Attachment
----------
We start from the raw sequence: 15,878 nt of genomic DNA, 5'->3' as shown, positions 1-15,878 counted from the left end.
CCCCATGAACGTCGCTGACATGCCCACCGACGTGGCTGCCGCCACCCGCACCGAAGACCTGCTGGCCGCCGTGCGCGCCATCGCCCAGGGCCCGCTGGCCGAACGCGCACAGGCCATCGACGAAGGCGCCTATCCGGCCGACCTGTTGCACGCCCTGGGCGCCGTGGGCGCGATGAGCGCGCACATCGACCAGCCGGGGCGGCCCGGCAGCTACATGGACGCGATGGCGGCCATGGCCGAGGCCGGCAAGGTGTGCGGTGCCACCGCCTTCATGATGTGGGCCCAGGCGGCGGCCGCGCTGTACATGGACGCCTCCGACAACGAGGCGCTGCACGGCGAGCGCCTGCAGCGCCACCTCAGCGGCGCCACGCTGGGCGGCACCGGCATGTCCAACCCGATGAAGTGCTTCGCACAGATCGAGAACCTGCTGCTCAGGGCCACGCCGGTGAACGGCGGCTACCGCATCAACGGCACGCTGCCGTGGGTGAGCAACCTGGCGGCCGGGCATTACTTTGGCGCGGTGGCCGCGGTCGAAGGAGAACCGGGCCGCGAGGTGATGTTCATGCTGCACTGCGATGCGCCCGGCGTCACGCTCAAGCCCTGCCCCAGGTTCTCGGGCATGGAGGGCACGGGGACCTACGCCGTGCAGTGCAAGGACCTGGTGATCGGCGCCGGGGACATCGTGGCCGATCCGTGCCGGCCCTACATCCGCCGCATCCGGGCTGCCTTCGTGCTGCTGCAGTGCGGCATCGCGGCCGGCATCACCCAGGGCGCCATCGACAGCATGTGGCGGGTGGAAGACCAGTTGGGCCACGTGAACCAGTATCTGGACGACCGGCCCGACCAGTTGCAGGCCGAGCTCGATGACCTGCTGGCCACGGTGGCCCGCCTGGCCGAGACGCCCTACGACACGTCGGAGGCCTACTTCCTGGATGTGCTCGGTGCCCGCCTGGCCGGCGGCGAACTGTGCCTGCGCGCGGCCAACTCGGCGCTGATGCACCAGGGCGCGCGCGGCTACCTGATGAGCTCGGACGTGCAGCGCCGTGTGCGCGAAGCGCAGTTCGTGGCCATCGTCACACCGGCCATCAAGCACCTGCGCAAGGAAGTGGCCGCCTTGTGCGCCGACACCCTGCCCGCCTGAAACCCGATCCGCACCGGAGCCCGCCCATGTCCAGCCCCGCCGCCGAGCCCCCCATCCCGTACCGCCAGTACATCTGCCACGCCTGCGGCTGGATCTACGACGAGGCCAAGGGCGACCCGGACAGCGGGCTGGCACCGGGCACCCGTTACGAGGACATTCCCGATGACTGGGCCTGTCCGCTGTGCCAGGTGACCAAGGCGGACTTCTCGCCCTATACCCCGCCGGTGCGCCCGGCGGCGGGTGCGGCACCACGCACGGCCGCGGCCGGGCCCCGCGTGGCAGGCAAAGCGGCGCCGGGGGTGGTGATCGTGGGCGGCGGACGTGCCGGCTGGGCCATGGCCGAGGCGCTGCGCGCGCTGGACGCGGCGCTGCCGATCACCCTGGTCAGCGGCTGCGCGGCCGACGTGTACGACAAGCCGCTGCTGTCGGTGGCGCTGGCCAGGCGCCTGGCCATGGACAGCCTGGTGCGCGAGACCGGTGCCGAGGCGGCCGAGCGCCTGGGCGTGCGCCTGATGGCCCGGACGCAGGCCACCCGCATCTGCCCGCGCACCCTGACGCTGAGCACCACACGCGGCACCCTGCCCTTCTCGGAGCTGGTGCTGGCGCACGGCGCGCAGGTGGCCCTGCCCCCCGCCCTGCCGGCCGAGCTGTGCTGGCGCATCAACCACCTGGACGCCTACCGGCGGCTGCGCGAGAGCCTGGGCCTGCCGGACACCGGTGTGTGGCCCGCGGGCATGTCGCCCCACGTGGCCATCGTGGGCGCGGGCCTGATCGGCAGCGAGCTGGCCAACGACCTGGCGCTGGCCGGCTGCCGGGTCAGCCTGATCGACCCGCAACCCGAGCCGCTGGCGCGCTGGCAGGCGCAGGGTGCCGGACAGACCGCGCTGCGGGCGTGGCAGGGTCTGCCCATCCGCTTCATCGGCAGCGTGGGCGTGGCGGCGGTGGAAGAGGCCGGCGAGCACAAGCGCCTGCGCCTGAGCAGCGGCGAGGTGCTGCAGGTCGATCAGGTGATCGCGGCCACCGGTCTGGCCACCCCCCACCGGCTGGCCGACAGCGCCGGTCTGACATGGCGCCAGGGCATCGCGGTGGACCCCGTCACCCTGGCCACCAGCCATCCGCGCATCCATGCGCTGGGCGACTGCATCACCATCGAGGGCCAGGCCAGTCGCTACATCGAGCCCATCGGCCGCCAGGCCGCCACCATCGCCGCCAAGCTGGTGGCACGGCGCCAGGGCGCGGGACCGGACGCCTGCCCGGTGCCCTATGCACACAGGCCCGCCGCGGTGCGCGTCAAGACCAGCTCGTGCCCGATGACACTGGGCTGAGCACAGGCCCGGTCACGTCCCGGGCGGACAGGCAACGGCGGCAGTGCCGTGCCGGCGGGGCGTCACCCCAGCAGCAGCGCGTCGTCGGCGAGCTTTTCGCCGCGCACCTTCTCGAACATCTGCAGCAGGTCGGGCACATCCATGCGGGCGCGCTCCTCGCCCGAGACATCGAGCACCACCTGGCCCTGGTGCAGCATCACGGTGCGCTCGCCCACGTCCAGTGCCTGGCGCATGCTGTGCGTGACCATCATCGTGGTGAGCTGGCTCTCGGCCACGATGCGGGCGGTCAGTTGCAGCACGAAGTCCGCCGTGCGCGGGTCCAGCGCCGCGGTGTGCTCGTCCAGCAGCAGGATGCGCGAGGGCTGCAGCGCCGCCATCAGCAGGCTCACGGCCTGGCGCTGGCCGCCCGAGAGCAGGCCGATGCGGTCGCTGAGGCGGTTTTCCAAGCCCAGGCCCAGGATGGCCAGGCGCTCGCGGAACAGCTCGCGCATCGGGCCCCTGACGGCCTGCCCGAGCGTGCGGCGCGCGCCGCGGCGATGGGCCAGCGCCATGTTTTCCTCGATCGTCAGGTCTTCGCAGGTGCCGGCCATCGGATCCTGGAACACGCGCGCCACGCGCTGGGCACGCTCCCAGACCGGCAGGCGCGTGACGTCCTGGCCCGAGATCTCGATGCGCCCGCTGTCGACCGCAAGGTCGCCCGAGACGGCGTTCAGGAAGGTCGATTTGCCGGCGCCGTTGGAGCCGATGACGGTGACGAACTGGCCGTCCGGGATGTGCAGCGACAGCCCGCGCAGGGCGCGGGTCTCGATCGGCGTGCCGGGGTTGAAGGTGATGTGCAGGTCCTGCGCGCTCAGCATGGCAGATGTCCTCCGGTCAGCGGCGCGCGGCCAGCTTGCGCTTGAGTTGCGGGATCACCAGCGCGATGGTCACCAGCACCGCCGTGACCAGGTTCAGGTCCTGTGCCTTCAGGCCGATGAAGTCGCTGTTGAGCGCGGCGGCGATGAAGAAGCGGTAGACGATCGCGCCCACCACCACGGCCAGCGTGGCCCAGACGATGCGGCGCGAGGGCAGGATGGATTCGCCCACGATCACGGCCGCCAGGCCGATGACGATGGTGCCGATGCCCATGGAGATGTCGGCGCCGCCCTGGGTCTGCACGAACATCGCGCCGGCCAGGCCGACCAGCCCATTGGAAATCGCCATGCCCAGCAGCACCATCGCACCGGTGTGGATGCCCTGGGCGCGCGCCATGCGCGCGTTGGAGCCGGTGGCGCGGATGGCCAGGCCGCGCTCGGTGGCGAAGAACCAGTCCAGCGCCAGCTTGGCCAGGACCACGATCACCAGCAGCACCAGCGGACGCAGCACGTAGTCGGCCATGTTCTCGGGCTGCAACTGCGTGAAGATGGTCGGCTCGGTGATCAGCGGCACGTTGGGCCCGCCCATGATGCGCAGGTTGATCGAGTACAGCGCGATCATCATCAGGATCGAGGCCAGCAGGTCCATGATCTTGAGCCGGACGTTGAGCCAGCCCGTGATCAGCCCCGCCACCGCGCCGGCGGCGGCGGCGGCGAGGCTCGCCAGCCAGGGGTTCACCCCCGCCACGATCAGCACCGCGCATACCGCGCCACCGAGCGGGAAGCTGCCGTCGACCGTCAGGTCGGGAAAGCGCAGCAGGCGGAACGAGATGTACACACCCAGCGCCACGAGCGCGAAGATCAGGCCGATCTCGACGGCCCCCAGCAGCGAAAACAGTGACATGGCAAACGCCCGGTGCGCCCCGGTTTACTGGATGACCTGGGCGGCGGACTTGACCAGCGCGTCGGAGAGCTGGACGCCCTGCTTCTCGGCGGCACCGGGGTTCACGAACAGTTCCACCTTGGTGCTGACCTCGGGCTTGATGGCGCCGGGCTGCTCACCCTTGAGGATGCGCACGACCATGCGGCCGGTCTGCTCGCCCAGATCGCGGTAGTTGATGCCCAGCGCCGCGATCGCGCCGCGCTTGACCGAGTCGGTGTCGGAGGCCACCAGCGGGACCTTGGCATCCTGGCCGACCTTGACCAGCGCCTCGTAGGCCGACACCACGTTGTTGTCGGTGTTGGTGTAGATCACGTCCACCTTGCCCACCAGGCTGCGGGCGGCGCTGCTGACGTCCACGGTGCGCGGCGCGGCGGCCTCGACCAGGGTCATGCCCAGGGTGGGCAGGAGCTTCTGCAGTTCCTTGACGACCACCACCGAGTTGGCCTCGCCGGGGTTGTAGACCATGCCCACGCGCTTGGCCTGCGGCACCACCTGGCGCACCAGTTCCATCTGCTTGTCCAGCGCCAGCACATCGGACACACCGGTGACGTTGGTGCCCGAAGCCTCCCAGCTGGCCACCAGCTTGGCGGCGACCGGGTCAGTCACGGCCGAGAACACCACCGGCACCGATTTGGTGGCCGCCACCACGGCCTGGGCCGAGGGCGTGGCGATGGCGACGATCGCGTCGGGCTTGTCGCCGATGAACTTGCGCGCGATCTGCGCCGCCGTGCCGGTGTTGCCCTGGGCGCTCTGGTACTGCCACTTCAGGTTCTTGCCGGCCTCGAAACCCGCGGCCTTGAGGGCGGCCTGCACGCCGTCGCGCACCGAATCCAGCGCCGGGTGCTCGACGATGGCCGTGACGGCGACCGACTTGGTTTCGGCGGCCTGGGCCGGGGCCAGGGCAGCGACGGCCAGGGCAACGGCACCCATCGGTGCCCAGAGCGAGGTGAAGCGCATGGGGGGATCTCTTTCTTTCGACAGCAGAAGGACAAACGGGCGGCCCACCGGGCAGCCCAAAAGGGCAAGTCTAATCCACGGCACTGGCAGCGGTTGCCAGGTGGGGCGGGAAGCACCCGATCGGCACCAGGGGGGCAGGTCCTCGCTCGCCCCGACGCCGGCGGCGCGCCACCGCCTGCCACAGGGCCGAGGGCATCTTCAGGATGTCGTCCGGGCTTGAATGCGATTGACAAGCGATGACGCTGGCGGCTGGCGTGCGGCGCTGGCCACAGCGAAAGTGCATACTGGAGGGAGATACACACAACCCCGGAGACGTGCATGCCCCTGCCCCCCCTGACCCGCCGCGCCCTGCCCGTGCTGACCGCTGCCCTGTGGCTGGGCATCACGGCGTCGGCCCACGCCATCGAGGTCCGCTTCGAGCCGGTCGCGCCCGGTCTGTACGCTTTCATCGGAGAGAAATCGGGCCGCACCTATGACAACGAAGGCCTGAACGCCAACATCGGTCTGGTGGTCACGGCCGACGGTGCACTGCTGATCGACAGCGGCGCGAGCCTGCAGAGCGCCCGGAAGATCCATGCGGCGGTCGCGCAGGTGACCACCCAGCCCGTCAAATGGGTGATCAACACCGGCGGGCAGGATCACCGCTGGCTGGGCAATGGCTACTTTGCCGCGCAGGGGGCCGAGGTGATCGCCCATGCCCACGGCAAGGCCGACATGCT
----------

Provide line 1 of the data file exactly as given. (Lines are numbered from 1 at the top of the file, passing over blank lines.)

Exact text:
We start from the raw sequence: 15,878 nt of genomic DNA, 5'->3' as shown, positions 1-15,878 counted from the left end.